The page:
Donald Falk, Marcia Goodman, Archis Parasharami, Aug 16, 2011
Last year we reported on the en banc Ninth Circuit’s pathbreakingly broad decision affirming the certification of a class of 1.5 million plaintiffs in a lawsuit alleging that Wal-Mart had discriminated against its female employees at all levels. At that time, we noted that the court of appeals had lowered the bar to class certification in several important respects, creating or deepening at least three conflicts among the circuits that might draw the attention of the Supreme Court.
The effects of the Ninth Circuit’s decision were short-lived; the Supreme Court granted certiorari and reversed in Wal-Mart Stores, Inc. v. Dukes. The Court unanimously concluded that the Ninth Circuit had gone too far in approving certification under Federal Rule of Civil Procedure 23(b)(2). Rejecting the Ninth Circuit’s use of that Rule as a less-demanding basis to certify a 1.5-million-member class of individuals seeking individual monetary awards, the Court restored Rule 23(b)(2) to its traditional limits as a means for permitting a class to seek a common injunction or declaration.
In addition, the Court (over dissent) provided its first comprehensive and coherent definition of what it means for a question to be “common” under Rule 23(a)(2). That holding will influence the analysis of damages classes that can be certified only by satisfying Rule 23(b)(3) with proof that common questions predominate over individual ones. Only questions that are “common” under Rule 23(a)(2) count in the predominance analysis under Rule 23(b)(3).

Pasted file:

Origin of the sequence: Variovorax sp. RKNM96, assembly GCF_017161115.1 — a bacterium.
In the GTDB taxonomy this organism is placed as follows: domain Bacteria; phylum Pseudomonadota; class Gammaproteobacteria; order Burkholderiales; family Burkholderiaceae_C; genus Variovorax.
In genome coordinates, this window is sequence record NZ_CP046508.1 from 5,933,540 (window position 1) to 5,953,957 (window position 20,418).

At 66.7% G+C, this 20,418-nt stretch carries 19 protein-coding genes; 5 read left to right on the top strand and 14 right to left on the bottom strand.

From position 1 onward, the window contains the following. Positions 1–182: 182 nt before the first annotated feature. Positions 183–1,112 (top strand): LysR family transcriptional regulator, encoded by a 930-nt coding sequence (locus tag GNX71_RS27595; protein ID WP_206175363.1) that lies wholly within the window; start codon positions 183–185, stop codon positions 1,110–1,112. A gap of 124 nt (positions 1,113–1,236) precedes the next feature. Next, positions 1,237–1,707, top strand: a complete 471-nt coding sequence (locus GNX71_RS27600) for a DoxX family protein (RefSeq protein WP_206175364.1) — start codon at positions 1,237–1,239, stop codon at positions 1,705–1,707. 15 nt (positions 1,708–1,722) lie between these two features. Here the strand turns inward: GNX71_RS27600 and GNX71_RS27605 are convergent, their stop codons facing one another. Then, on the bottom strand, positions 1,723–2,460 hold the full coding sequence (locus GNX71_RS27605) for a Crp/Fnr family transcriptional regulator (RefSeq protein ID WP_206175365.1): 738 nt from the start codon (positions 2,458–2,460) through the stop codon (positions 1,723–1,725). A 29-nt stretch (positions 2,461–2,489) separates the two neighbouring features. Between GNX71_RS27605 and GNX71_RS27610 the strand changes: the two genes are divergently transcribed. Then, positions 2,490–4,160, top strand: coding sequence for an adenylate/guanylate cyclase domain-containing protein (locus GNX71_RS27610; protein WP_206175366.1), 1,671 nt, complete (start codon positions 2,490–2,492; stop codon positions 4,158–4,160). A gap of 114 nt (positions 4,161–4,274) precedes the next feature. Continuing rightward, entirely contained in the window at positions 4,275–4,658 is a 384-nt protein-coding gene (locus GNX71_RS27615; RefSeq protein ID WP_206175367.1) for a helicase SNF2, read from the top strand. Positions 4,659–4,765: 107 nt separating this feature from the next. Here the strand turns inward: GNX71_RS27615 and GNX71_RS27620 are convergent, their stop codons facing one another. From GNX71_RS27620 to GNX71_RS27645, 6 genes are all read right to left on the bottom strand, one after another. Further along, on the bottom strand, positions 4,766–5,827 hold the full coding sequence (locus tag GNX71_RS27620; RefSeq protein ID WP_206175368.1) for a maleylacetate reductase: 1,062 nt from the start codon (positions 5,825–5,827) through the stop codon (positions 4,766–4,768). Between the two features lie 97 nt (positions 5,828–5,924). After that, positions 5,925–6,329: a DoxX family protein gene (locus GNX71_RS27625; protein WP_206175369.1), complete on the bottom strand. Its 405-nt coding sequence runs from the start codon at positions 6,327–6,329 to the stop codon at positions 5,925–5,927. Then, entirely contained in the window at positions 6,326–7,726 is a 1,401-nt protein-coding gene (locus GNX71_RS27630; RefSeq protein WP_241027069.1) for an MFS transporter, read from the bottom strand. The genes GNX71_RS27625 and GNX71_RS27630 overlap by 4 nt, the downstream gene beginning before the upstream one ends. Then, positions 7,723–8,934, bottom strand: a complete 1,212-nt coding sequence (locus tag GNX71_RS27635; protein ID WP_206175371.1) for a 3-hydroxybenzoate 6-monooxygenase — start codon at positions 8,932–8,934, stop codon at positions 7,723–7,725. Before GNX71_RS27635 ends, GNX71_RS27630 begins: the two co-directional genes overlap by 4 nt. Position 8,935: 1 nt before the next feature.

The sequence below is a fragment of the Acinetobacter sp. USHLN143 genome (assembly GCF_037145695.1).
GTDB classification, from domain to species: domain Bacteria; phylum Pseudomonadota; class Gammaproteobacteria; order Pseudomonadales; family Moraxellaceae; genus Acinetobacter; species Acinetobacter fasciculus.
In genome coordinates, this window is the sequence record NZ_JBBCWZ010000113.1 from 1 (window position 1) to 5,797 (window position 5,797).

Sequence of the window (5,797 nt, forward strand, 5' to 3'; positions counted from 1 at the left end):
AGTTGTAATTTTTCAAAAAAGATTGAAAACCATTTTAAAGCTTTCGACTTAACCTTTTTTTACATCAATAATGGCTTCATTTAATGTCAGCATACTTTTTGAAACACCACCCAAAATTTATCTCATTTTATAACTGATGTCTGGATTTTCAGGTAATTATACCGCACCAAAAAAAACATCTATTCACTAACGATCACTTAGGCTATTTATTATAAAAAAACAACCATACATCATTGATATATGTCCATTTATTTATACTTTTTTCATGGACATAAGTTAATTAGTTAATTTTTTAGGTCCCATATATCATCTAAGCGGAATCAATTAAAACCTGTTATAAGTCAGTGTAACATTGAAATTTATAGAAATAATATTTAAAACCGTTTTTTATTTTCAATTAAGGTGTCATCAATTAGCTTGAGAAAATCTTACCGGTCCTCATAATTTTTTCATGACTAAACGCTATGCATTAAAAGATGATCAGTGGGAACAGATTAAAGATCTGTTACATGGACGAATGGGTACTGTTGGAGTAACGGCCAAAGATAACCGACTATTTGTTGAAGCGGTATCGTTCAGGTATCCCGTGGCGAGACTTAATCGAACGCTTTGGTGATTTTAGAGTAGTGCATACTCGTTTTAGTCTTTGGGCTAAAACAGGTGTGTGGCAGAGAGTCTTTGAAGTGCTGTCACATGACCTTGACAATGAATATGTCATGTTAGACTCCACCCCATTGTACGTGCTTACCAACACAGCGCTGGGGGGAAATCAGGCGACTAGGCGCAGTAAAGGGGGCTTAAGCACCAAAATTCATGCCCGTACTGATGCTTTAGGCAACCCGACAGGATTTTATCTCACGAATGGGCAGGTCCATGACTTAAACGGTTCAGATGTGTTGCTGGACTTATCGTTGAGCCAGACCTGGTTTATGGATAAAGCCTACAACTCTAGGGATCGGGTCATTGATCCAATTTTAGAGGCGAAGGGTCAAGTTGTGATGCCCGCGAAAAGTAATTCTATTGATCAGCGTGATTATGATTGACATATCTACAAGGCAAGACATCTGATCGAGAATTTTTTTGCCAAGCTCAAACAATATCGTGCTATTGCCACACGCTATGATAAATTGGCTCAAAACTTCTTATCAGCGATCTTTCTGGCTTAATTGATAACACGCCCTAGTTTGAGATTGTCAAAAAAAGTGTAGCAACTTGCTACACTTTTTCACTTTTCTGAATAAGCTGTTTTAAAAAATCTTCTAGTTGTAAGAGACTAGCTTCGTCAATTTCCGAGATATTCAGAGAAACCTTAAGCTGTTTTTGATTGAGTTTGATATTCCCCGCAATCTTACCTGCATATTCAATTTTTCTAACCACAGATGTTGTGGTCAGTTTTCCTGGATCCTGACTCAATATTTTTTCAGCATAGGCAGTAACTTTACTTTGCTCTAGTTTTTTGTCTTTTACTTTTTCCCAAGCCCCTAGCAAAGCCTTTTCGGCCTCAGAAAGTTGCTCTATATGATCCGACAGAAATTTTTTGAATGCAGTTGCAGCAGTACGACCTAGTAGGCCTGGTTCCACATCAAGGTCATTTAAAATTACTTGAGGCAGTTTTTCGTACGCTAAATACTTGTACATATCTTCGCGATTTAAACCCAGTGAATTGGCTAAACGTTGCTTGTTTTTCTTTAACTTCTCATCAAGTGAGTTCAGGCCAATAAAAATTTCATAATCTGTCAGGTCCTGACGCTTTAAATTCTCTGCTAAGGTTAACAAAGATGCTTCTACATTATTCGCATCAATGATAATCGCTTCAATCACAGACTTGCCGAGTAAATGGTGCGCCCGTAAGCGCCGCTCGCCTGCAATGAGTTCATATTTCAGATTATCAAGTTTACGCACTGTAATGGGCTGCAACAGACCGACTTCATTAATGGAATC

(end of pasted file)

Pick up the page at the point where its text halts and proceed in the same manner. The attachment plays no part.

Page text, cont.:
Both aspects of the Supreme Court’s decision in Dukes are likely to affect certification of antitrust class actions (and, thus, the incentives for defendants to settle cases of questionable merit). The Court’s Rule 23(b)(2) holding removes a potential avenue to certify classes for both injunctive and pecuniary relief based on a single-factor analysis that addresses only the allegedly unlawful practice rather than its differing (and sometimes absent) effects on each individual class member.
More significant may be the Court’s clarification that commonality under Rule 23(a)(2) does not encompass every abstract theory or general factual similarity, but involves important issues that can be resolved for all class members in a single stroke. The Court’s skeptical reaction to the Dukes plaintiffs’ use of expert testimony to avoid individualized issues also may have particular significance in antitrust class certification proceedings. While the Ninth Circuit’s superseded decision had provided unusually broad support to plaintiffs seeking class certification, the Supreme Court’s decision sets relatively clear limits on aspects of class certification that had become indistinct and thus improperly permissive.